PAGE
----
Chortle
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Chortle

English

Etymology

Perhaps a blend of chuckle +‎ snort. Coined by Lewis Carroll in his poem Jabberwocky, first published in 1855 but only introduced to the public in his 1871 novel Through the Looking-Glass.

Pronunciation

  • (US) enPR: chôr't?l, IPA(key): /'t?t?l/, ['t?]
  • (file)
  • (file)
    Rhymes: -?:(r)t?l

Noun

chortle (plural chortles)

  1. A joyful, somewhat muffled laugh, rather like a snorting chuckle.
    He frequently interrupted himself with chortles while he told us his favorite joke.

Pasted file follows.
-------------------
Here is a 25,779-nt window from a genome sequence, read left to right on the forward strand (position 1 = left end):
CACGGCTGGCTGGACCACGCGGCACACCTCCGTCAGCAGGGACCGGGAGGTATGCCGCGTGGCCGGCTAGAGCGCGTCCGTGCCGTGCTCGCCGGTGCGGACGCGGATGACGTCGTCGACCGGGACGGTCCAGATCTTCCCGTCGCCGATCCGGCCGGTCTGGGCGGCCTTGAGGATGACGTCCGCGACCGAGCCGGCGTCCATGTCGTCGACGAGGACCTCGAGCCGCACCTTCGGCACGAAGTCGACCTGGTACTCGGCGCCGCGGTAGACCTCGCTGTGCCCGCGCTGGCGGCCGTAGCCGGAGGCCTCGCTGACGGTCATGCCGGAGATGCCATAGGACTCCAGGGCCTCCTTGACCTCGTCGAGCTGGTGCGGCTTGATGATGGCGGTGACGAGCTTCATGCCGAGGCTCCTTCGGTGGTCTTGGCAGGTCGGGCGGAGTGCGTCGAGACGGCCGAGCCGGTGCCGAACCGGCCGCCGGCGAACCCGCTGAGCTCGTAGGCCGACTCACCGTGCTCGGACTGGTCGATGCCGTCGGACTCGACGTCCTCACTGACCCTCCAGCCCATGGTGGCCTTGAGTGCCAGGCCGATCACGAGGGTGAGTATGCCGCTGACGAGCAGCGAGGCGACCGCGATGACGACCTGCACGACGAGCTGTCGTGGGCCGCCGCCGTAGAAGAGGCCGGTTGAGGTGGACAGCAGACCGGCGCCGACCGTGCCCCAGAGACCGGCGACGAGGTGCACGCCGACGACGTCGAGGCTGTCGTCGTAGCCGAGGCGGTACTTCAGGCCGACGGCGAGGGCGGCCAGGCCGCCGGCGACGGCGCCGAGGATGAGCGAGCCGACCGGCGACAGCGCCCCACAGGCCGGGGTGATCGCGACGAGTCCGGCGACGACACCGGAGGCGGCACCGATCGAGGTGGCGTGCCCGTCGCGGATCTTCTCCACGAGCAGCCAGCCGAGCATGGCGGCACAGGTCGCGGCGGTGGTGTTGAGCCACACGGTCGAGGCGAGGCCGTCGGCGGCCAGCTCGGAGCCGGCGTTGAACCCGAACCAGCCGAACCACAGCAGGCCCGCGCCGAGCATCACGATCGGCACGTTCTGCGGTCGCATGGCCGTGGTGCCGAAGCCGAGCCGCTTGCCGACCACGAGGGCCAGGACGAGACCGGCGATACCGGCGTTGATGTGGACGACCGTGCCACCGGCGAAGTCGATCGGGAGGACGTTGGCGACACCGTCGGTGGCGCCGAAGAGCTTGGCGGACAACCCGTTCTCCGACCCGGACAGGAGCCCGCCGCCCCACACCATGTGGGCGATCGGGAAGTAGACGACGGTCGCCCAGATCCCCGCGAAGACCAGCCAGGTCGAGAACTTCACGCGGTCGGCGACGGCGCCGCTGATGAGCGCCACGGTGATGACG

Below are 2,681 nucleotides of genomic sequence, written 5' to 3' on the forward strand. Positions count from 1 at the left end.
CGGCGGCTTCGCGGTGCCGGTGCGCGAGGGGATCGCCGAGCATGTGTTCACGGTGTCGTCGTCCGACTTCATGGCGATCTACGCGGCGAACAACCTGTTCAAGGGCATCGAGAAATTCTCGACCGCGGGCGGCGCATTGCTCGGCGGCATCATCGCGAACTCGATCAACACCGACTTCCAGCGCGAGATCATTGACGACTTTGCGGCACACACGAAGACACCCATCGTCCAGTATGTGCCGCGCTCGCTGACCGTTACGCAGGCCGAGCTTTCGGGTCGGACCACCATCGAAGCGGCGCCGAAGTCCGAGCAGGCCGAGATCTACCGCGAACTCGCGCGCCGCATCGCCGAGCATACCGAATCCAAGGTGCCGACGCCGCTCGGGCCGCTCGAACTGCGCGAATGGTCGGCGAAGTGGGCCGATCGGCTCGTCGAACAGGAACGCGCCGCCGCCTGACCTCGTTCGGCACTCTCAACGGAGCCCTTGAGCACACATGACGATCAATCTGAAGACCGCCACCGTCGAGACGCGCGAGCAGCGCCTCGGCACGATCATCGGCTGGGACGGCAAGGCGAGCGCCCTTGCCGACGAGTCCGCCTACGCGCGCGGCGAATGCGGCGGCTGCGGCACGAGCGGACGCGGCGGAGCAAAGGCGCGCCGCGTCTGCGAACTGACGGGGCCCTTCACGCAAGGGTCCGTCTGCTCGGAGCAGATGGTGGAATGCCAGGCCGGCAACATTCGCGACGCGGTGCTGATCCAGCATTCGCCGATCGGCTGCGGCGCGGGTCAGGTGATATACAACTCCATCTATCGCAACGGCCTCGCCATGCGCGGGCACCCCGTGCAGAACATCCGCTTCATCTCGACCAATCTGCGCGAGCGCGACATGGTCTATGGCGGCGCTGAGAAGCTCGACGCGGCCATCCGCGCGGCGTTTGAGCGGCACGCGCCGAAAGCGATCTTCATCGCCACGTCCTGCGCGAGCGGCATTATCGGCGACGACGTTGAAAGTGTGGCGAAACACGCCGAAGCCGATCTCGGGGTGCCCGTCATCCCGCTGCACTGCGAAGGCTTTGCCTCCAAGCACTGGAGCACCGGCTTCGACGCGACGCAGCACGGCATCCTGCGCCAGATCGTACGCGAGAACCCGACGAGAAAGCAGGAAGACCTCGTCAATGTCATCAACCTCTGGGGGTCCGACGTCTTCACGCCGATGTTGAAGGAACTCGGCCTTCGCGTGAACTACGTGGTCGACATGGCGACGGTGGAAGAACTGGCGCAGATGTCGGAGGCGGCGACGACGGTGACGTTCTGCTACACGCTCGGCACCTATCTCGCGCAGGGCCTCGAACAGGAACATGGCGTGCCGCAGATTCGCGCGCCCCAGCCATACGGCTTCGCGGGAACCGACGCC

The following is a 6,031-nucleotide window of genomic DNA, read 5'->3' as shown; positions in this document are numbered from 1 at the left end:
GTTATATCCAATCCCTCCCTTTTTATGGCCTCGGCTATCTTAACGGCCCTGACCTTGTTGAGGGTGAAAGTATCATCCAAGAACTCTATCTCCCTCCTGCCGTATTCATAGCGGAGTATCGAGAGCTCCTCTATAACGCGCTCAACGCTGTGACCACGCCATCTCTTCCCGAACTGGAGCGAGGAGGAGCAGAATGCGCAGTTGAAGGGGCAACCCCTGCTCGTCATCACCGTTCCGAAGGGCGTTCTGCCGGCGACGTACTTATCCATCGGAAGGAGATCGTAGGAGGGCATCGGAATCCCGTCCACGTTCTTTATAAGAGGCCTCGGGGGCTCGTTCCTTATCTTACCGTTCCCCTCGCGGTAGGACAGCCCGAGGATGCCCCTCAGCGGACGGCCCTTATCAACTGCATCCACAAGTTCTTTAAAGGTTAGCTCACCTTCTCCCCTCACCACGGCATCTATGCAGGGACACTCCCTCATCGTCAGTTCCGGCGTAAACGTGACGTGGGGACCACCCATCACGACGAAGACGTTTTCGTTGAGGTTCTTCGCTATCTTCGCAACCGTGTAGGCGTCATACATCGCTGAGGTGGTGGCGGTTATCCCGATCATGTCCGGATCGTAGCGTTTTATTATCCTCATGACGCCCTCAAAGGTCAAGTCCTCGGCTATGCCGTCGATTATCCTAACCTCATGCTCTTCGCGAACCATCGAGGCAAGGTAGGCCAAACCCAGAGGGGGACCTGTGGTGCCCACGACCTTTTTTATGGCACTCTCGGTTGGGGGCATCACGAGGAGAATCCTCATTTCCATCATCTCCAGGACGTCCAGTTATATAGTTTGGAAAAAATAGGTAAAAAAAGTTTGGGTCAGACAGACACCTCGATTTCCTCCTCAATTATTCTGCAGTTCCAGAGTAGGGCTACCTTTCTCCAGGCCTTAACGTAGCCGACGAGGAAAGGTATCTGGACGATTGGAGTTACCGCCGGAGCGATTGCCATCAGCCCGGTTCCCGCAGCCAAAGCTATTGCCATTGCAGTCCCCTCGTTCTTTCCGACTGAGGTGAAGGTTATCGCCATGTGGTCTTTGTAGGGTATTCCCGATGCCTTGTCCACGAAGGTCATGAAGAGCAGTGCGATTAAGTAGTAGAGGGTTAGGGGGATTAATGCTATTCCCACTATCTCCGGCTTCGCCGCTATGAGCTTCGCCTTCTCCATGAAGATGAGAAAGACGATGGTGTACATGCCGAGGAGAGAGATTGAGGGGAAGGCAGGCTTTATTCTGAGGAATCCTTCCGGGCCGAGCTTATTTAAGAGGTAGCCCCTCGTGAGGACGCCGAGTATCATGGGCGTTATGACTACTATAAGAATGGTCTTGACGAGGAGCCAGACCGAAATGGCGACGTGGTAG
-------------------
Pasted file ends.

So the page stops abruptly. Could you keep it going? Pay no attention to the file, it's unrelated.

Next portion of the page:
2. A similar sounding vocalisation of various birds.

Synonyms

Translations

Verb

chortle (third-person singular simple present chortles, present participle chortling, simple past and past participle chortled)

  1. (intransitive) To laugh with a chortle or chortles.
    The old fellow chortled as he recalled his youthful adventures.

Synonyms

Translations


  This article uses material from the Wikipedia page available here. It is released under the Creative Commons Attribution-Share-Alike License 3.0.

chortle
 



 



 
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